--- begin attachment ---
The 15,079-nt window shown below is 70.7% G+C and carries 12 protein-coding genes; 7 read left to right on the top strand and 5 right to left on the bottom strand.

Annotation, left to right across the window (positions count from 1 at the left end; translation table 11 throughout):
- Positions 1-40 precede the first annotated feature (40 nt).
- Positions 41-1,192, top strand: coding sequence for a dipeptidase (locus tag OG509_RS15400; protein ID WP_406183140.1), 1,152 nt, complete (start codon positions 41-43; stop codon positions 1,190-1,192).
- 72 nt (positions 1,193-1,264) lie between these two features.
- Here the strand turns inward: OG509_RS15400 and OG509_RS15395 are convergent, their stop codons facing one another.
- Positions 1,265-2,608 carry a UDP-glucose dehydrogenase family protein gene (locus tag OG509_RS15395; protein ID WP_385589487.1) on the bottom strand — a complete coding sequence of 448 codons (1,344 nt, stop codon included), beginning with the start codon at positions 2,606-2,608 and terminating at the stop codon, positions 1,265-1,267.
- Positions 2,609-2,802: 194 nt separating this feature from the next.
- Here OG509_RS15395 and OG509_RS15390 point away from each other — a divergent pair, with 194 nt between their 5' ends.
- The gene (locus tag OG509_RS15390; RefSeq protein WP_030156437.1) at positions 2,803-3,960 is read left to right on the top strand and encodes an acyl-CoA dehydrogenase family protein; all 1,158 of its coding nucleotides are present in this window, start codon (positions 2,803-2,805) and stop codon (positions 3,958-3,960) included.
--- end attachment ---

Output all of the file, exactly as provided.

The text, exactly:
The 15,079-nt window shown below is 70.7% G+C and carries 12 protein-coding genes; 7 read left to right on the top strand and 5 right to left on the bottom strand.

Annotation, left to right across the window (positions count from 1 at the left end; translation table 11 throughout):
- Positions 1-40 precede the first annotated feature (40 nt).
- Positions 41-1,192, top strand: coding sequence for a dipeptidase (locus tag OG509_RS15400; protein ID WP_406183140.1), 1,152 nt, complete (start codon positions 41-43; stop codon positions 1,190-1,192).
- 72 nt (positions 1,193-1,264) lie between these two features.
- Here the strand turns inward: OG509_RS15400 and OG509_RS15395 are convergent, their stop codons facing one another.
- Positions 1,265-2,608 carry a UDP-glucose dehydrogenase family protein gene (locus tag OG509_RS15395; protein ID WP_385589487.1) on the bottom strand — a complete coding sequence of 448 codons (1,344 nt, stop codon included), beginning with the start codon at positions 2,606-2,608 and terminating at the stop codon, positions 1,265-1,267.
- Positions 2,609-2,802: 194 nt separating this feature from the next.
- Here OG509_RS15395 and OG509_RS15390 point away from each other — a divergent pair, with 194 nt between their 5' ends.
- The gene (locus tag OG509_RS15390; RefSeq protein WP_030156437.1) at positions 2,803-3,960 is read left to right on the top strand and encodes an acyl-CoA dehydrogenase family protein; all 1,158 of its coding nucleotides are present in this window, start codon (positions 2,803-2,805) and stop codon (positions 3,958-3,960) included.